After hitting a reef off the Italian coast and running aground at Isolo del Giglio, Tuscany, on the night of January 13th, the luxury cruise vessel Costa Concordia partially sank, requiring the evacuation of the more than 4,000 people on board. At least thirty lives were lost and more than twice that number were injured.
Over the following days and weeks the news media swarmed the scene, delivering countless reports of the tragic incident. We were mesmerized by videos and still photos from every conceivable angle. The images came from shore, all kinds of boats and aircraft, and intrepid underwater photographers who accompanied rescuers into the bowels of the doomed vessel in their desperate searches for possible survivors, even as roughing seas threatened to pull the ruptured ship off its precarious perch into much deeper water, taking their very lives with it.
The coverage that followed included another set of images; photos of the Captain, accused of abandoning ship and arrested, family pictures of the dead, injured and missing, videos of crew members giving instructions to confused and frightened passengers. Later, we were relieved to see and hear the reports that so many had been accounted for and that crews were finally successful in removing the vast supply of fuel from the craft, averting yet another layer of environmental disaster.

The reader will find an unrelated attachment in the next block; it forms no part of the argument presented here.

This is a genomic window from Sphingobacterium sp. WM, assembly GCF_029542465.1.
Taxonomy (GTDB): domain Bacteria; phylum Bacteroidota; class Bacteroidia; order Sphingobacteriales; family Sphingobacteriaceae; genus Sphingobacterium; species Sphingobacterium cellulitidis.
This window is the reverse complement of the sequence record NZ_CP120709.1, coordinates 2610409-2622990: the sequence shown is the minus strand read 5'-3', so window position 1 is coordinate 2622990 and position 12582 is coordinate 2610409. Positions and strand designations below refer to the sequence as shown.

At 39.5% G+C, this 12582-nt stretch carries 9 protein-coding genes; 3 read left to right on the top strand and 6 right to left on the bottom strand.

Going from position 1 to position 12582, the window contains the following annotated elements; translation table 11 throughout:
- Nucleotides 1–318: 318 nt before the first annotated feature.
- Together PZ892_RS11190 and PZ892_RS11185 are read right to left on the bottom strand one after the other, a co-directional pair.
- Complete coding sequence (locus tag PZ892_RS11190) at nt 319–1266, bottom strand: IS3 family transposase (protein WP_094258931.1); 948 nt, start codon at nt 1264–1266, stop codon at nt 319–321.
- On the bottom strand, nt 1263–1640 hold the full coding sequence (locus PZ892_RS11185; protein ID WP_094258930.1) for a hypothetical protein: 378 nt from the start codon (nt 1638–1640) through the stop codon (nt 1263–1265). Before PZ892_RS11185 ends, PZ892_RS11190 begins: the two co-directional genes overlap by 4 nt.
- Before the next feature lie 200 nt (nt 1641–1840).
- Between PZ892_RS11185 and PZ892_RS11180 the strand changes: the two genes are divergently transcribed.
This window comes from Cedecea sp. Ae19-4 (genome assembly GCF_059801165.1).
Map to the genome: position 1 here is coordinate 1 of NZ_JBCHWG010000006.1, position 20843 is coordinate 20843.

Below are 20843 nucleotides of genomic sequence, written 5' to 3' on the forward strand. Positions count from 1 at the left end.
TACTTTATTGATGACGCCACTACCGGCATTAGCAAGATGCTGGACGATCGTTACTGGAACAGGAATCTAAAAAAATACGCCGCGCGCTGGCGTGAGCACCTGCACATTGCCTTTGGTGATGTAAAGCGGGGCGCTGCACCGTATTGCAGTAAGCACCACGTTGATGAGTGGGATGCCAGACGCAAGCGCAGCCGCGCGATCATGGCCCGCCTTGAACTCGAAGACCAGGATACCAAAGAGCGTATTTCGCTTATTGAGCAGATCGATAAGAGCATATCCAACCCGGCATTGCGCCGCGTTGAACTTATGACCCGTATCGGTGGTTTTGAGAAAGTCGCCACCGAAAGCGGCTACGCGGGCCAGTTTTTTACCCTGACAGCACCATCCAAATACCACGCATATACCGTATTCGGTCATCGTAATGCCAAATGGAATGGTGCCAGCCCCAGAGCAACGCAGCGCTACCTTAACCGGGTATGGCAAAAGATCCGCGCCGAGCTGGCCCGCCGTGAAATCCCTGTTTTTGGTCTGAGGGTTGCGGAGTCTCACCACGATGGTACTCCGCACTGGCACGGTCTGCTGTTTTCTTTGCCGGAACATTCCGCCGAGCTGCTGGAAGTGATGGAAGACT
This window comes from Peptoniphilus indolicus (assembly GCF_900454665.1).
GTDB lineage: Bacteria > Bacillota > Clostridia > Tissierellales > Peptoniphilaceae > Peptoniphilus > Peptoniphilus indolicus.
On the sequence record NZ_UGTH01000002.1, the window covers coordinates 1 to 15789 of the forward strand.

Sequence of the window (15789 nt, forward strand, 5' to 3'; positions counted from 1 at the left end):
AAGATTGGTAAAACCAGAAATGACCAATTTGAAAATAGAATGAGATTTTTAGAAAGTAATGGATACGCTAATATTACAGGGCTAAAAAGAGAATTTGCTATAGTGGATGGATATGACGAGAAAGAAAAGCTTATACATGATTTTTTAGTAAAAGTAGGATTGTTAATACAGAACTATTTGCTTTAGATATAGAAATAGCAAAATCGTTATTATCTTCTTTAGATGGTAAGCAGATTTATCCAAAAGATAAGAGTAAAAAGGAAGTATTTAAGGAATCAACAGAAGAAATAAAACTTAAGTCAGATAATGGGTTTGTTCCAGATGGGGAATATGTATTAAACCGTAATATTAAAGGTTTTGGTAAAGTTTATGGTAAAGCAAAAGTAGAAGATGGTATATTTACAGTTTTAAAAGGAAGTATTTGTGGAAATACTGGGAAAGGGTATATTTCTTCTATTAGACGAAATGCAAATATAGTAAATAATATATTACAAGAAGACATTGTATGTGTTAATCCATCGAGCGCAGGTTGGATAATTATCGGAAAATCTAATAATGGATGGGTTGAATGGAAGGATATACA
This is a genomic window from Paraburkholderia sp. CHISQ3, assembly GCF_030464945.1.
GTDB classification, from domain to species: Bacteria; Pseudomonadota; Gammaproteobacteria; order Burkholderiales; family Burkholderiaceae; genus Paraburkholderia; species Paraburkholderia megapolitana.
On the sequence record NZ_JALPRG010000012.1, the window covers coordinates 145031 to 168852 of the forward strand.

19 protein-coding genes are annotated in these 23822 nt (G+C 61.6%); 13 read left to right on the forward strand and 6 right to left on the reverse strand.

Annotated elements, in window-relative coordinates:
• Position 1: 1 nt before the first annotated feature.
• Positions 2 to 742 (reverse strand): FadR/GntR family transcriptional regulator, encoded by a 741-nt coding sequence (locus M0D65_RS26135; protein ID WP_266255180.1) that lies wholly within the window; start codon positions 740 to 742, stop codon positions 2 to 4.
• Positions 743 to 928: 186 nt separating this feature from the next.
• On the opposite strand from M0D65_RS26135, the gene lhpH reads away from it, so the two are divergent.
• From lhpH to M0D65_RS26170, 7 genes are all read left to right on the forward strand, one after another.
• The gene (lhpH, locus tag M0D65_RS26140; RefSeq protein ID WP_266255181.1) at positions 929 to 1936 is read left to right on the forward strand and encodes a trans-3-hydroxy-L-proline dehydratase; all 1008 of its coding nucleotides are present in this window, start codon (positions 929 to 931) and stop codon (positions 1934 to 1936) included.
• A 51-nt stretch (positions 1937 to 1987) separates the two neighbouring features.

But there is another image of the Concordia that haunts me, a black and white one taken through thin clouds from a satellite in orbit miles above the waves and rocky coastline. In it, the vessel seems completely out of place, almost alien, as if it had plunged through the atmosphere from some unknown source of origin. It lies on one side with its underbelly partially exposed, like the carcass of some unfortunate beast that wandered too far off track. The most striking detail is the heavy boom line stretching from the stern to the nearest points of land in a frantic attempt to secure the rocking hulk and prevent its escape to the ocean floor.
I find powerful symbolism in that picture, and especially in the need to tether what is man-made, what is part of the built environment, to that which is part of the natural world because there is so little to apparently connect them otherwise. Sometimes it’s as though gravity alone binds our enterprises, and the things we build, to that which is their very source.
If we forget, or worse yet…choose to ignore, the necessity of honoring our relationship with the world around us, piloting our ship with arrogance and carelessness, we do so at our own peril.
Posted: 6/21/2012 9:55:40 AM by
Mary Kestner | with 0 comments